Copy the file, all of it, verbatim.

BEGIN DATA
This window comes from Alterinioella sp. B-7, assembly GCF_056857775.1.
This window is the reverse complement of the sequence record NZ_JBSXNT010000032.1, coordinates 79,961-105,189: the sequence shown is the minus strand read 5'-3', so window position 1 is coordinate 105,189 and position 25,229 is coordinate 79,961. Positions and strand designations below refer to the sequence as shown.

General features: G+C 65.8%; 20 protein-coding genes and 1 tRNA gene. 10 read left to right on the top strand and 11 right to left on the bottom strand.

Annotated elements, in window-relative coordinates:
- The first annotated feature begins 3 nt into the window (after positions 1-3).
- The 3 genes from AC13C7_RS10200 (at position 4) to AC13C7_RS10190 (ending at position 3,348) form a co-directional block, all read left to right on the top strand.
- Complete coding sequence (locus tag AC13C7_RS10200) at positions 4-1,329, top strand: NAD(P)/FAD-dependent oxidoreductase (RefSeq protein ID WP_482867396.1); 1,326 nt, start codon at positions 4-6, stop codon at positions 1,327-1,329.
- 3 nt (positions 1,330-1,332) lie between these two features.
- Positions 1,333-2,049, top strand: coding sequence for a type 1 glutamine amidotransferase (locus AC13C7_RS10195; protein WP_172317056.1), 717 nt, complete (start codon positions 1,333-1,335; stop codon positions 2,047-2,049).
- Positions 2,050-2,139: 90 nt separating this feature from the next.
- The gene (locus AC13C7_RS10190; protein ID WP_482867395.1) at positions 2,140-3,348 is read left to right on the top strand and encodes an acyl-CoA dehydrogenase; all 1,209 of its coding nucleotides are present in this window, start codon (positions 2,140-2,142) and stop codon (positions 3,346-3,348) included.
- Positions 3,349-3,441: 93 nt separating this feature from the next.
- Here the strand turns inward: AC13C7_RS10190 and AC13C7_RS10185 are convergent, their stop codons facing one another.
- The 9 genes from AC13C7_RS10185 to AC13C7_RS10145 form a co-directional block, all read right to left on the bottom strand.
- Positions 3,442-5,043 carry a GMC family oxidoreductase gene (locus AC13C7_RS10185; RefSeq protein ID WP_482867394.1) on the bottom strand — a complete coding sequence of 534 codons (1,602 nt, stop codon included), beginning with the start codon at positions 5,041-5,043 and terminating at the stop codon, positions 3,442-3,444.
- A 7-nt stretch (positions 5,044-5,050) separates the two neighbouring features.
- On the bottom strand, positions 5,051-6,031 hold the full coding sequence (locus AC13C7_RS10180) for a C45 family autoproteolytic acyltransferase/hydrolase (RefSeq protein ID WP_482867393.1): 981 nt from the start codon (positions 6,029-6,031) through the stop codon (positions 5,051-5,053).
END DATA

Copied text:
This window comes from Alterinioella sp. B-7, assembly GCF_056857775.1.
This window is the reverse complement of the sequence record NZ_JBSXNT010000032.1, coordinates 79,961-105,189: the sequence shown is the minus strand read 5'-3', so window position 1 is coordinate 105,189 and position 25,229 is coordinate 79,961. Positions and strand designations below refer to the sequence as shown.

General features: G+C 65.8%; 20 protein-coding genes and 1 tRNA gene. 10 read left to right on the top strand and 11 right to left on the bottom strand.

Annotated elements, in window-relative coordinates:
- The first annotated feature begins 3 nt into the window (after positions 1-3).
- The 3 genes from AC13C7_RS10200 (at position 4) to AC13C7_RS10190 (ending at position 3,348) form a co-directional block, all read left to right on the top strand.
- Complete coding sequence (locus tag AC13C7_RS10200) at positions 4-1,329, top strand: NAD(P)/FAD-dependent oxidoreductase (RefSeq protein ID WP_482867396.1); 1,326 nt, start codon at positions 4-6, stop codon at positions 1,327-1,329.
- 3 nt (positions 1,330-1,332) lie between these two features.
- Positions 1,333-2,049, top strand: coding sequence for a type 1 glutamine amidotransferase (locus AC13C7_RS10195; protein WP_172317056.1), 717 nt, complete (start codon positions 1,333-1,335; stop codon positions 2,047-2,049).
- Positions 2,050-2,139: 90 nt separating this feature from the next.
- The gene (locus AC13C7_RS10190; protein ID WP_482867395.1) at positions 2,140-3,348 is read left to right on the top strand and encodes an acyl-CoA dehydrogenase; all 1,209 of its coding nucleotides are present in this window, start codon (positions 2,140-2,142) and stop codon (positions 3,346-3,348) included.
- Positions 3,349-3,441: 93 nt separating this feature from the next.
- Here the strand turns inward: AC13C7_RS10190 and AC13C7_RS10185 are convergent, their stop codons facing one another.
- The 9 genes from AC13C7_RS10185 to AC13C7_RS10145 form a co-directional block, all read right to left on the bottom strand.
- Positions 3,442-5,043 carry a GMC family oxidoreductase gene (locus AC13C7_RS10185; RefSeq protein ID WP_482867394.1) on the bottom strand — a complete coding sequence of 534 codons (1,602 nt, stop codon included), beginning with the start codon at positions 5,041-5,043 and terminating at the stop codon, positions 3,442-3,444.
- A 7-nt stretch (positions 5,044-5,050) separates the two neighbouring features.
- On the bottom strand, positions 5,051-6,031 hold the full coding sequence (locus AC13C7_RS10180) for a C45 family autoproteolytic acyltransferase/hydrolase (RefSeq protein ID WP_482867393.1): 981 nt from the start codon (positions 6,029-6,031) through the stop codon (positions 5,051-5,053).